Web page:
Bathrooms on boats should be light, easy to keep clean and well ventilated.
Before Banyandah’s refit there was a cupboard below the sink and if a sudden wind gust put us on our ear before we had a chance to close the seacock, the sink would overflow, creating a soggy mess to clean up.
Some features of Banyandah’s re-fitted head –
1/ Where the bulkheads, floor, hull, and pedestals come together are completely sealed concave rounded corners. This prevents water retention. After a shower, a quick sponge down keeps the head clean and it will dry quickly preventing mildew.
2/ A little cupboard behind our homebuilt Lavac toilet (see website for details) acts as a backrest and the toilet seat rests against a rubber pad on a block of wood. This is the only storage below chest height and is used solely for small items like hair and tooth brushes. Drainage channels incorporated within the support ledge around its top opening keep items dry even when showering.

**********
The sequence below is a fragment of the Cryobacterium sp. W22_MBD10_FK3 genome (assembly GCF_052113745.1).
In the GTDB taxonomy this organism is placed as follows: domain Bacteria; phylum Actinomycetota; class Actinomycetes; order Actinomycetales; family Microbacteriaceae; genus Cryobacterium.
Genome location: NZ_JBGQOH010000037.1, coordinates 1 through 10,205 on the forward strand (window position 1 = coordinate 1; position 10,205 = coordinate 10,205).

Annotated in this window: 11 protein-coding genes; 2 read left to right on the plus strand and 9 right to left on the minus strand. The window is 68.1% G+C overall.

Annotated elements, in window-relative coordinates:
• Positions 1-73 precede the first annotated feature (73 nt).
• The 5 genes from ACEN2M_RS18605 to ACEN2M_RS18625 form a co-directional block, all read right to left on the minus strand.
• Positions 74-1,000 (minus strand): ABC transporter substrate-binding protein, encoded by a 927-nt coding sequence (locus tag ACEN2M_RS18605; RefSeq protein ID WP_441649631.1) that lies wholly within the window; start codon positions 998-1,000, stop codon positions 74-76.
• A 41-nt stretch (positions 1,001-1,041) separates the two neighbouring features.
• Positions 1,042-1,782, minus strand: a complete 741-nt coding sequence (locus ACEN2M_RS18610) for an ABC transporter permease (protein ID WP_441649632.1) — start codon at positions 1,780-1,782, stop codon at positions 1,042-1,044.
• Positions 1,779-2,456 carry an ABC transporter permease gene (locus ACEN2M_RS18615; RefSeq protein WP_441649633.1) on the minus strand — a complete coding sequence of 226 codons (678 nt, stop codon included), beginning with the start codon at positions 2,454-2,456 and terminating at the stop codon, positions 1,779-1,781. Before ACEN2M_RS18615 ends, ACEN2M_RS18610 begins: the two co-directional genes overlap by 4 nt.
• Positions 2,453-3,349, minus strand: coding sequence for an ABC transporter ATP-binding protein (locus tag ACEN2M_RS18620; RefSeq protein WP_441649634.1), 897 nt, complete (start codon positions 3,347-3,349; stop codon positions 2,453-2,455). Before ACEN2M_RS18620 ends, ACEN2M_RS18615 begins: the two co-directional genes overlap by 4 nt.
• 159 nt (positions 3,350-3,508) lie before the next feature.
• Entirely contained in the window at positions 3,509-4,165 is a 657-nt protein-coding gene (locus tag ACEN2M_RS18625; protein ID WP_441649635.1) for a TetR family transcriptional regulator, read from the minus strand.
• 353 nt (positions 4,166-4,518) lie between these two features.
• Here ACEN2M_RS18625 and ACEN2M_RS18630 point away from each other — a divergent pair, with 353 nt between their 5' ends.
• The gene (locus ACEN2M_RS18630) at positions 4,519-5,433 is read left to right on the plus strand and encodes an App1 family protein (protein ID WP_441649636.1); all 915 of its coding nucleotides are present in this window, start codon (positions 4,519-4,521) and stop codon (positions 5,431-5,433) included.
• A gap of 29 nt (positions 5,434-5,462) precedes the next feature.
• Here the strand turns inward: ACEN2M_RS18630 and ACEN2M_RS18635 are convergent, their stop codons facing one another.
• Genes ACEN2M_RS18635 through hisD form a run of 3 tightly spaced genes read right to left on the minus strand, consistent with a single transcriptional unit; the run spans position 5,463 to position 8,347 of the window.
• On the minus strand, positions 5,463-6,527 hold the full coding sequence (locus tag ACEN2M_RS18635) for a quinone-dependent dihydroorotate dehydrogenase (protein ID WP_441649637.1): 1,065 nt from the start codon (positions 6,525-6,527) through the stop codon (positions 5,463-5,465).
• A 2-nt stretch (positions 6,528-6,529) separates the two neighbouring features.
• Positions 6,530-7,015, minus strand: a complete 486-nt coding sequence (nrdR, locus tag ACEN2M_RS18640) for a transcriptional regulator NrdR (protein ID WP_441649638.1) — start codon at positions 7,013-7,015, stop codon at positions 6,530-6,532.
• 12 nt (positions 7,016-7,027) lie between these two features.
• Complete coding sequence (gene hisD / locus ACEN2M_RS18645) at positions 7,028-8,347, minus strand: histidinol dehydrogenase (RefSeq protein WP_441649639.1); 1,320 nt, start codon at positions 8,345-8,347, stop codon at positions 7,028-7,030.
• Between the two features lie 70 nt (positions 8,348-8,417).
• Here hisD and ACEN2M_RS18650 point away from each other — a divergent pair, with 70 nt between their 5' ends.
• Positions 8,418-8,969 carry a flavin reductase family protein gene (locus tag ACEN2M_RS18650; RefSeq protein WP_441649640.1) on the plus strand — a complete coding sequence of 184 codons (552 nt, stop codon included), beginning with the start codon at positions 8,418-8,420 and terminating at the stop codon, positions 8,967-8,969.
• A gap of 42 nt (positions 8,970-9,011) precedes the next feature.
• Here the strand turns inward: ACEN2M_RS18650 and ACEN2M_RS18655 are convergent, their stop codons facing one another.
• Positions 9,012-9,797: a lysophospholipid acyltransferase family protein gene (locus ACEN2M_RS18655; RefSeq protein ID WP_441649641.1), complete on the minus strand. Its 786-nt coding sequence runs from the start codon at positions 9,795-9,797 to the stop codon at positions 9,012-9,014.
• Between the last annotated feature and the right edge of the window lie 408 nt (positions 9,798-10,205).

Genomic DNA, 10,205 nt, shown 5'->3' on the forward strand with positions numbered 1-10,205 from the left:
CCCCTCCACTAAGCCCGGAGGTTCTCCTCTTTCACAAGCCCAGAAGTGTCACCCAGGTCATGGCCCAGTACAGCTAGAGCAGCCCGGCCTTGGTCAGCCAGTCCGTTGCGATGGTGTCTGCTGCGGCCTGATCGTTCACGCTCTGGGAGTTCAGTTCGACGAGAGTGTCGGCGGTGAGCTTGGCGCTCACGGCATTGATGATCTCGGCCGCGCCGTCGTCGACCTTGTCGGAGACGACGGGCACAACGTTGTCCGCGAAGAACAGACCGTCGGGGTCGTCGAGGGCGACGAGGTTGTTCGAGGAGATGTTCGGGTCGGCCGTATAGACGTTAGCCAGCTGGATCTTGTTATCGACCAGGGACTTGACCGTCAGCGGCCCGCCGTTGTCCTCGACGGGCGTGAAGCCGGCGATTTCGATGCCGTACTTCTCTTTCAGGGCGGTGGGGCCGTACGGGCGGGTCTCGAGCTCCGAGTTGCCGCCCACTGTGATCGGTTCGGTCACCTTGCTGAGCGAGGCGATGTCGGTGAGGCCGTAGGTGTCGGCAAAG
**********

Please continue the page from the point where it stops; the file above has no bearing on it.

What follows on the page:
3/ The sink pedestal, made from a flat fiberglass sheet pulled round and glued to rims top, middle, and bottom, ends well above the grated floor, which measures 36 cm wide tapering to about 12.5 cm by 90 cm long. Sufficient foot space for a shower with swinging room for arms, the toilet seat convenient when washing legs and feet. Sink plumbing is accessed from underneath the pedestal. Toilet plumbing is exposed.
4/ The toilet support, a formed fiberglass channel, has a gap between it and the hull which assists drainage down to the floor base.
5/ Major plumbing and valves are visible so their open-shut positions are easily seen at a glance.
6/ The hand operated fresh water faucet also has a foot pump connected in series. The shower head screws onto the hot and cold pressure faucet and hangs on the bulkhead when in use.
Banyandah’s door reveal is arched top and bottom as seen in the photo reflection in the mirror. It has a continuous door stop except at the bottom where the reveal slopes down so water drains inside only.
Tip. A small deck hatch in the head aids ventilation. And the door can be hooked open, handy for funneling in a breeze in hot climates.
Download more photos and details: Practical Boat Bits and Tips by Jude Binder